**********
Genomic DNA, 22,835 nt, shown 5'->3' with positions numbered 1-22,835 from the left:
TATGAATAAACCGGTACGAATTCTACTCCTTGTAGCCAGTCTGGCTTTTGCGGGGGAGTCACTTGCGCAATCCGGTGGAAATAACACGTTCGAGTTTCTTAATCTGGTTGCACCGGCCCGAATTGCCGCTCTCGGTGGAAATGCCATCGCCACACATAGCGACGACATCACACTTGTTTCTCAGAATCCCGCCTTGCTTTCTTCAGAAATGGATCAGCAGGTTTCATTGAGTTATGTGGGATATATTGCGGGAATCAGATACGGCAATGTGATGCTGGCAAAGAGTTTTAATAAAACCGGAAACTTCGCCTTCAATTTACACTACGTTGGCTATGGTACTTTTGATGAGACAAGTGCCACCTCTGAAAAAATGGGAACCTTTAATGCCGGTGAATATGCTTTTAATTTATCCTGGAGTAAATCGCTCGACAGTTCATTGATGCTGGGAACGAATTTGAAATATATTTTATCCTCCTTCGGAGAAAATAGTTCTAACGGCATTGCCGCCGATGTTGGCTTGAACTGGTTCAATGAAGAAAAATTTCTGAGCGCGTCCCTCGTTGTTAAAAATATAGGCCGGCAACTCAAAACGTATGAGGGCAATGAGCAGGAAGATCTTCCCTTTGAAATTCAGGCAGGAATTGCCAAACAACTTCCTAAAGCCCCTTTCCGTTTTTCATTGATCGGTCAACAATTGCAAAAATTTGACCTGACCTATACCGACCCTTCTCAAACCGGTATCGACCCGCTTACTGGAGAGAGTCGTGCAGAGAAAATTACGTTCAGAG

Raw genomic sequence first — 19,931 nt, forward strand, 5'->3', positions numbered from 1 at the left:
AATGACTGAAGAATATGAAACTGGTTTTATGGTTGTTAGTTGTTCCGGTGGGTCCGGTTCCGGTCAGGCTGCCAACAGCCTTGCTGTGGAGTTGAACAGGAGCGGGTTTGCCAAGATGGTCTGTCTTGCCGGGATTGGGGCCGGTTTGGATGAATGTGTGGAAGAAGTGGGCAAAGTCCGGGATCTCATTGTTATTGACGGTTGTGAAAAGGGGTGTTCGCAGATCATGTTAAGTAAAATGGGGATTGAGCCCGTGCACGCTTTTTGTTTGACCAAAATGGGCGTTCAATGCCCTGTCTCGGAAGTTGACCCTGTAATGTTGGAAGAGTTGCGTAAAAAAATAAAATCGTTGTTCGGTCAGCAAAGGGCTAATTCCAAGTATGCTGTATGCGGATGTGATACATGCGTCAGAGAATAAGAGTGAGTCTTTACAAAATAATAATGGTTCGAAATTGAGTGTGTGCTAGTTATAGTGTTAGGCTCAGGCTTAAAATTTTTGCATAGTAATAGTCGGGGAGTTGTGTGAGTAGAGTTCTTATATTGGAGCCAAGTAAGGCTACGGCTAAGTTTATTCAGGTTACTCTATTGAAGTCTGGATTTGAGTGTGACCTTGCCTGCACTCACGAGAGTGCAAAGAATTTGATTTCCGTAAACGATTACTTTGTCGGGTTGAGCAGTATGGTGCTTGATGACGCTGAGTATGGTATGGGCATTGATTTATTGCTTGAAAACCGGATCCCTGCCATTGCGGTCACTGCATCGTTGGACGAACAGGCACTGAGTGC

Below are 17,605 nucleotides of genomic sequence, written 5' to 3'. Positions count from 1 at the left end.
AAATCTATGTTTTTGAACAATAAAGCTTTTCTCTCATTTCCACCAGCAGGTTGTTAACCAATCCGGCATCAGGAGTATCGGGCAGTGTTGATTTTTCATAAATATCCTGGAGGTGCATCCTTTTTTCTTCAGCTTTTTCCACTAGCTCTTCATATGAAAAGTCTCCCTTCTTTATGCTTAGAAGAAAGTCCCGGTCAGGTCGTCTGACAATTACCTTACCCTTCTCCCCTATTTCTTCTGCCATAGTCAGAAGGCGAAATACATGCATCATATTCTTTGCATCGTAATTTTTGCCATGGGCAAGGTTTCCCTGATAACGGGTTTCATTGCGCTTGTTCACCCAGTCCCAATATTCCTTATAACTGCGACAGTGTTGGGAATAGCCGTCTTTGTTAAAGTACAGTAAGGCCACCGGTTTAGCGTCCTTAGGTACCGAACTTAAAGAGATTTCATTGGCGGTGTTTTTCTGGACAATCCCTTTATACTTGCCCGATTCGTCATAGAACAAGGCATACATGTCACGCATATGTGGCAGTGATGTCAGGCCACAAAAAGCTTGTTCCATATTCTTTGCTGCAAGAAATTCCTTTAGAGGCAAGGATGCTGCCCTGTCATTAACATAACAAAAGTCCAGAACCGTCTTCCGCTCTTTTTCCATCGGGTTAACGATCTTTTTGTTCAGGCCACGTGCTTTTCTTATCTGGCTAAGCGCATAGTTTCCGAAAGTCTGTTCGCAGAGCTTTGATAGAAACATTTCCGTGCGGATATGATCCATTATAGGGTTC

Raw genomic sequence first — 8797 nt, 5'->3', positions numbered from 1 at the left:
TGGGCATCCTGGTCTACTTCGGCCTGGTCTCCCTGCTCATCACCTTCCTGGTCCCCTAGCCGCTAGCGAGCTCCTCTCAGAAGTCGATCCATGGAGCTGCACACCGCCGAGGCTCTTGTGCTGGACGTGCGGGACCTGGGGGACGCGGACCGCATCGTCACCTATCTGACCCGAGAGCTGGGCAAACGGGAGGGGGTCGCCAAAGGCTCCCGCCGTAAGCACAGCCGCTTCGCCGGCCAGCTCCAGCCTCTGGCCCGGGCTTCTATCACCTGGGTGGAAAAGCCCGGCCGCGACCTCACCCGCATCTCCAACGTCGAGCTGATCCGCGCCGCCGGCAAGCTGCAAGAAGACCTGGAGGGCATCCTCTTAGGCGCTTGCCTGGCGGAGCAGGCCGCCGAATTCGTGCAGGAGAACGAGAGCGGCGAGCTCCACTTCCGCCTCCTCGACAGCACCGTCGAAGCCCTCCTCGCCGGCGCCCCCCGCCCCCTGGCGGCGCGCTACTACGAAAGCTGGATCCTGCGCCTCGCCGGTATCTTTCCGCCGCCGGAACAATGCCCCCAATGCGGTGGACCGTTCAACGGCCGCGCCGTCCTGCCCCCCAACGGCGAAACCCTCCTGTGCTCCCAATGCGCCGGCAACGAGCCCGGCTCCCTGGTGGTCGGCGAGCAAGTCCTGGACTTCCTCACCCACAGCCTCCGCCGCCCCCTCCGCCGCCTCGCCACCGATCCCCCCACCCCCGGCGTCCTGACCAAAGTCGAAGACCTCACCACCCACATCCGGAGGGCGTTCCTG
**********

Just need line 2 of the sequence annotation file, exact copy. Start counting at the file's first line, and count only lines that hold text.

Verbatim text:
TATGAATAAACCGGTACGAATTCTACTCCTTGTAGCCAGTCTGGCTTTTGCGGGGGAGTCACTTGCGCAATCCGGTGGAAATAACACGTTCGAGTTTCTTAATCTGGTTGCACCGGCCCGAATTGCCGCTCTCGGTGGAAATGCCATCGCCACACATAGCGACGACATCACACTTGTTTCTCAGAATCCCGCCTTGCTTTCTTCAGAAATGGATCAGCAGGTTTCATTGAGTTATGTGGGATATATTGCGGGAATCAGATACGGCAATGTGATGCTGGCAAAGAGTTTTAATAAAACCGGAAACTTCGCCTTCAATTTACACTACGTTGGCTATGGTACTTTTGATGAGACAAGTGCCACCTCTGAAAAAATGGGAACCTTTAATGCCGGTGAATATGCTTTTAATTTATCCTGGAGTAAATCGCTCGACAGTTCATTGATGCTGGGAACGAATTTGAAATATATTTTATCCTCCTTCGGAGAAAATAGTTCTAACGGCATTGCCGCCGATGTTGGCTTGAACTGGTTCAATGAAGAAAAATTTCTGAGCGCGTCCCTCGTTGTTAAAAATATAGGCCGGCAACTCAAAACGTATGAGGGCAATGAGCAGGAAGATCTTCCCTTTGAAATTCAGGCAGGAATTGCCAAACAACTTCCTAAAGCCCCTTTCCGTTTTTCATTGATCGGTCAACAATTGCAAAAATTTGACCTGACCTATACCGACCCTTCTCAAACCGGTATCGACCCGCTTACTGGAGAGAGTCGTGCAGAGAAAATTACGTTCAGAG